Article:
- Australia—enforcement and recognition of an arbitral award that has been satisfied (EBJ21 v EBO21)
- What are the practical implications of this case?
- What was the background?
- What did the court decide?
- Case details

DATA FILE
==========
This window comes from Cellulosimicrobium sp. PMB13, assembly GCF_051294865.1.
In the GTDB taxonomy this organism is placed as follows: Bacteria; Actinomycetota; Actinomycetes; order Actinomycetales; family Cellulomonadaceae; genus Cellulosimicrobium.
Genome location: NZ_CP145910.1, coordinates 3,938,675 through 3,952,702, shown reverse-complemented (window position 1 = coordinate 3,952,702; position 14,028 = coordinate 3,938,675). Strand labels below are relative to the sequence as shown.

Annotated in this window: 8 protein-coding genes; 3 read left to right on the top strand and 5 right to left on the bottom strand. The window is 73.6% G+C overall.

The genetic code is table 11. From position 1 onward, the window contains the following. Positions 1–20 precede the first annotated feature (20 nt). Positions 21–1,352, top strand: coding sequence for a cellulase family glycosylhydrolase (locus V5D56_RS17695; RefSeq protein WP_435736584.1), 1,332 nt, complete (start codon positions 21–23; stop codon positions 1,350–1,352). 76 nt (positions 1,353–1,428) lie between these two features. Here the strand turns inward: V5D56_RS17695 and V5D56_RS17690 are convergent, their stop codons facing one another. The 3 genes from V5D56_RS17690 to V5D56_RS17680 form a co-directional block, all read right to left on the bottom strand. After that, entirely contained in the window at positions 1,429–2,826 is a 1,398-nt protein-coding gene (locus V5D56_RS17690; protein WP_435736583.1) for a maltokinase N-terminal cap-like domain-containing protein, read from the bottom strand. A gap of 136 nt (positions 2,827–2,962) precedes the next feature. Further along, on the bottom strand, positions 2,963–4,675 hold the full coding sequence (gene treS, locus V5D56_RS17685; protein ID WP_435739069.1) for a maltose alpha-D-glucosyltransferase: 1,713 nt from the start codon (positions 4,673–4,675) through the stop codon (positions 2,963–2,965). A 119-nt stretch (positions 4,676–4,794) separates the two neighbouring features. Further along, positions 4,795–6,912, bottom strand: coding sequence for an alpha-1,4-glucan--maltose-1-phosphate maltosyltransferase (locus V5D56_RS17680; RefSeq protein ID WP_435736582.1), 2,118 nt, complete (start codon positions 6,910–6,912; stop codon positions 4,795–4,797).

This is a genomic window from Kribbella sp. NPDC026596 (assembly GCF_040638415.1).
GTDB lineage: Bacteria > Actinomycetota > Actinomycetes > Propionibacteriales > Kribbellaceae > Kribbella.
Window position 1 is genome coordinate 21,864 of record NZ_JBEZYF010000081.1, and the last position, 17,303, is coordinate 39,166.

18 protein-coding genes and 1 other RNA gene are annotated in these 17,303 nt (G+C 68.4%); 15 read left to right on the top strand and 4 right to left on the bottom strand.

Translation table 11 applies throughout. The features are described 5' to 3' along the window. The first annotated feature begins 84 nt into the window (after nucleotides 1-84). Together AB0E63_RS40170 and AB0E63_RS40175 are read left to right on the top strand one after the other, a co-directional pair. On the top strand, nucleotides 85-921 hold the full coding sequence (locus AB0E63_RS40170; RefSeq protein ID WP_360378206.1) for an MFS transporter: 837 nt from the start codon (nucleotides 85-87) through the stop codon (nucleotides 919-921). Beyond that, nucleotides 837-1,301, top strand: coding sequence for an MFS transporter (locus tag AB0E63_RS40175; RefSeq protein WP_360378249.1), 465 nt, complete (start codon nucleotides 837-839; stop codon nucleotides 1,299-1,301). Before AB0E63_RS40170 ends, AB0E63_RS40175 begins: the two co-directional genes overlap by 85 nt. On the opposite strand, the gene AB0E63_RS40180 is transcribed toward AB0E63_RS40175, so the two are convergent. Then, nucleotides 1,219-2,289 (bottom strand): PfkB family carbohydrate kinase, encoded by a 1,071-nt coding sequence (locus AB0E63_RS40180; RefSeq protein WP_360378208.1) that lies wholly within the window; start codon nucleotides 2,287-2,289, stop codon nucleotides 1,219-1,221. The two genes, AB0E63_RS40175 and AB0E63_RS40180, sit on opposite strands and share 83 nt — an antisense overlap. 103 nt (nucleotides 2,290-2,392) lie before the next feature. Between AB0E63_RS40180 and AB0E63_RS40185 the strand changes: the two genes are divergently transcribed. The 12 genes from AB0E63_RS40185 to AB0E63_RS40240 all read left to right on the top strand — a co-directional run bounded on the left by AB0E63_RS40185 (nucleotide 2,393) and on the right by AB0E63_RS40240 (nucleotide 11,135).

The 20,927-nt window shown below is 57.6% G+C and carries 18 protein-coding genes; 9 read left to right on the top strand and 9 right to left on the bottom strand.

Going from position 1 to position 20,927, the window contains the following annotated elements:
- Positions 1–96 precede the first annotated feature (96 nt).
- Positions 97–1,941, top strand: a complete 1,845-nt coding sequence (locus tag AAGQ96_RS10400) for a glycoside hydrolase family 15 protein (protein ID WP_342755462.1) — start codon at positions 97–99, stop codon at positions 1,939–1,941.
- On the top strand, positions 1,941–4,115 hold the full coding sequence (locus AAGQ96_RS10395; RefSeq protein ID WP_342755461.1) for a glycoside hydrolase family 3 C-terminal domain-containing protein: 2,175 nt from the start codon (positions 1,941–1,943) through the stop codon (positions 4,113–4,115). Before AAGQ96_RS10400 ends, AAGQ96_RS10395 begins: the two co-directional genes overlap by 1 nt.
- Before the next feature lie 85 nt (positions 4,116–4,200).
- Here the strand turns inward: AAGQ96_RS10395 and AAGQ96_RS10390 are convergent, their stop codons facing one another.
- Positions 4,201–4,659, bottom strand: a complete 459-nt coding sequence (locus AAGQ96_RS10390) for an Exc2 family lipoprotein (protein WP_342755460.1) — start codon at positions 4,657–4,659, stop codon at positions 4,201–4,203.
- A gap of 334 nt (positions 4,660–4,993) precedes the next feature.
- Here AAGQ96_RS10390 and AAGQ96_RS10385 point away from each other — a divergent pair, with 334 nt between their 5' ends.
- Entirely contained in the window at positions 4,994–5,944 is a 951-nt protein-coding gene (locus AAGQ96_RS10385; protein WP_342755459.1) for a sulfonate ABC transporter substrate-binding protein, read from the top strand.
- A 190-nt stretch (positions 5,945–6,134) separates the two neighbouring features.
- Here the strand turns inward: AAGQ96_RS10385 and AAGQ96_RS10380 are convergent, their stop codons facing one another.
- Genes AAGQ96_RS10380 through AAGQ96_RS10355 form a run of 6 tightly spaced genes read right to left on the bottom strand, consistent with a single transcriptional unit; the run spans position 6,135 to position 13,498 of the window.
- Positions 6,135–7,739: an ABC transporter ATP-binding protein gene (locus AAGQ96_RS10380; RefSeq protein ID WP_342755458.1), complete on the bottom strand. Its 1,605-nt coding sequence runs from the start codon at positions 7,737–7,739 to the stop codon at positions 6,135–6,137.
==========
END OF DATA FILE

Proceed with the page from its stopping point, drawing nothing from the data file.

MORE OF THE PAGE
Arbitration analysis: The Federal Court of Australia denied an application for the recognition and enforcement of a consent award made in accordance with the Articles 30 and 31 of the UNCITRAL Model Law on International Commercial Arbitration (Model Law) and Article 40.1 of the ACICA Arbitration Rules 2016. The court held that in circumstances where an arbitral award had been satisfied and the obligations in the award had been discharged there was no justification to enter judgment (ie enforce the award) nor any justification for a declaration recognising the award since the award was recognised by force of law on and from the date the arbitral award is made. The court also allowed the respondents’ application for suppression orders that sought to protect their rights of confidentiality in the arbitration. The court granted the suppression orders on the basis that it was necessary to prevent prejudice to the proper administration of justice by making orders as may be required to maintain the protection of the confidentiality regime provided by the International Arbitration Act 1974 (Cth) (IAA) and the parties’ agreement. Written by Gitanjali Bajaj, partner and co-head for International Arbitration Asia-Pacific and Michael Robbins, special counsel, at DLA Piper Australia.
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